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Interview Do's and Don'ts!
Before, During, and After...

Need to brush up on your interviewing skills?

Here is a list of some Do's and Don'ts for before, during, and after the interview. Just apply these simple suggestions and your chances for success will increase.


Before The Interview


* Do Research The Company And The Interviewer.


Use valuable resources such as the Internet, company brochures, annual reports or other financial statements, newspaper and magazine articles. If you can, find a current or former employee and set up a time to talk. Although you might think it will be impossible to find information on the interviewer, it's not. Quiz the interviewer's subordinates or colleagues. Question them about the interviewing style, and what qualities or skills he or she is looking for.


* Do Compare And Match Your Skills To The Position You Are Seeking.

This is a very important step to do before mailing, faxing, or emailing your resume. Companies list specific qualifications in their advertisements, so that the potential candidate can gage if they are a fit. Don't waste the companies', or your valuable time if your skills are not close to the ad specifications.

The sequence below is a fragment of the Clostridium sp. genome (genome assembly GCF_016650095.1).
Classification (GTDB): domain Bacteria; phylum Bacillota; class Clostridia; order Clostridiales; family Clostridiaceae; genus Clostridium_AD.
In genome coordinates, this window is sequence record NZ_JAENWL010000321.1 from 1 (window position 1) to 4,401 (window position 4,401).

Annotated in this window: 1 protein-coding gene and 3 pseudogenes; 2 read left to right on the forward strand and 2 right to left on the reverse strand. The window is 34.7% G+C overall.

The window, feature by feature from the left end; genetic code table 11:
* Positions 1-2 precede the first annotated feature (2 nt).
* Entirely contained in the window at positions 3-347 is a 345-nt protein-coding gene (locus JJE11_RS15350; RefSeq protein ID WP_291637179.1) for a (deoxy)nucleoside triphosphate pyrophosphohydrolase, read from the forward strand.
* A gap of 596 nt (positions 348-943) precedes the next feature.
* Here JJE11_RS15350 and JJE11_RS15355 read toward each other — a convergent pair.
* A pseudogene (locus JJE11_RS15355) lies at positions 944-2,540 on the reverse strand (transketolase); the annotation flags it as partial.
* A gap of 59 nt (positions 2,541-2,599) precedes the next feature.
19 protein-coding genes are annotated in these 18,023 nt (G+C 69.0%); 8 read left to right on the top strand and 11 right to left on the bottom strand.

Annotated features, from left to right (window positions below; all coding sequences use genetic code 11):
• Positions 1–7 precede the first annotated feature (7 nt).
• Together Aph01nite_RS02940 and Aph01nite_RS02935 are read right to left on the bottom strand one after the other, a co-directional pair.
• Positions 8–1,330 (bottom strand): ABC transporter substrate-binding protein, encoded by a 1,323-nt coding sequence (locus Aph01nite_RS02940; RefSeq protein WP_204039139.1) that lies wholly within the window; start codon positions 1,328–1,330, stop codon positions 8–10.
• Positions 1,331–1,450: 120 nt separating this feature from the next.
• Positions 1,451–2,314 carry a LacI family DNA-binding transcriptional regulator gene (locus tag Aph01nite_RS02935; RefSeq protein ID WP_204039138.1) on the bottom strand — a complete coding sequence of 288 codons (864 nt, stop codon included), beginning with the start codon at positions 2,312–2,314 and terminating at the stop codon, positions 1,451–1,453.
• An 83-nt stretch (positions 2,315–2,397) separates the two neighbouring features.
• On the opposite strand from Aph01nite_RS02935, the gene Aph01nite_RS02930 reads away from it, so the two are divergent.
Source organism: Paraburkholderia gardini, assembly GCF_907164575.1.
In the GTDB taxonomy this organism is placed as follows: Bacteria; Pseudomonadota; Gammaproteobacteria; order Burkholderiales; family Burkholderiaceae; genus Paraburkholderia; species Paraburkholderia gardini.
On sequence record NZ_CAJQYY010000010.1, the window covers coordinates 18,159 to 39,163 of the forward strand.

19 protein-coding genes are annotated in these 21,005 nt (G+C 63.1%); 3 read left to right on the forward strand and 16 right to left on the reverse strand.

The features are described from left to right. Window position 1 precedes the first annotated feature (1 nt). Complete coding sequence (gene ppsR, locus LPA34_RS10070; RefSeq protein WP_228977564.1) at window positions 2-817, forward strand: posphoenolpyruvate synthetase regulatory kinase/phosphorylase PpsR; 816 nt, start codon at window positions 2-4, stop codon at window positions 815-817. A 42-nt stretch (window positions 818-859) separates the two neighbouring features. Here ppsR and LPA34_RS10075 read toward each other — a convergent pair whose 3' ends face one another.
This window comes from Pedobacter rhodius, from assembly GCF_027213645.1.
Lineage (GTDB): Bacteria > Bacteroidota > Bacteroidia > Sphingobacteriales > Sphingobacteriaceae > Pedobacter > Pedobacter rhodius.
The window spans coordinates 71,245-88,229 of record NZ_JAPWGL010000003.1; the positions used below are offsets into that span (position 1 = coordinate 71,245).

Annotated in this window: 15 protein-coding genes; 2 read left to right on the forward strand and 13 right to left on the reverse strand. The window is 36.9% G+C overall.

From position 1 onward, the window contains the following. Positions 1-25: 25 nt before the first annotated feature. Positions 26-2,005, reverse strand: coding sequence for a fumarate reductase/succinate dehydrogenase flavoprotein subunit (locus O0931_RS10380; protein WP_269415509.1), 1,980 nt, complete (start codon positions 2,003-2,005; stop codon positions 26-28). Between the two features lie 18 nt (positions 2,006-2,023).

* Do Prepare By Having A Friend Or Family Member Conduct a Mock Interview.

Based on the information you gathered about the company and the interviewer; make a list of possible questions they may ask you. Also, think of questions that you may want to ask about the company. If you cannot think of any questions, ask a friend or family member to brainstorm with you.


Then have your friend or family member act as the interviewer by asking you the questions you have listed.

By practicing your answers aloud, you will become self-confident, comfortable, and be ready for the interviewer's questions. PREPARATION is the key! Having questions prepared to ask about the company shows your interest and iniative in wanting to know more about them.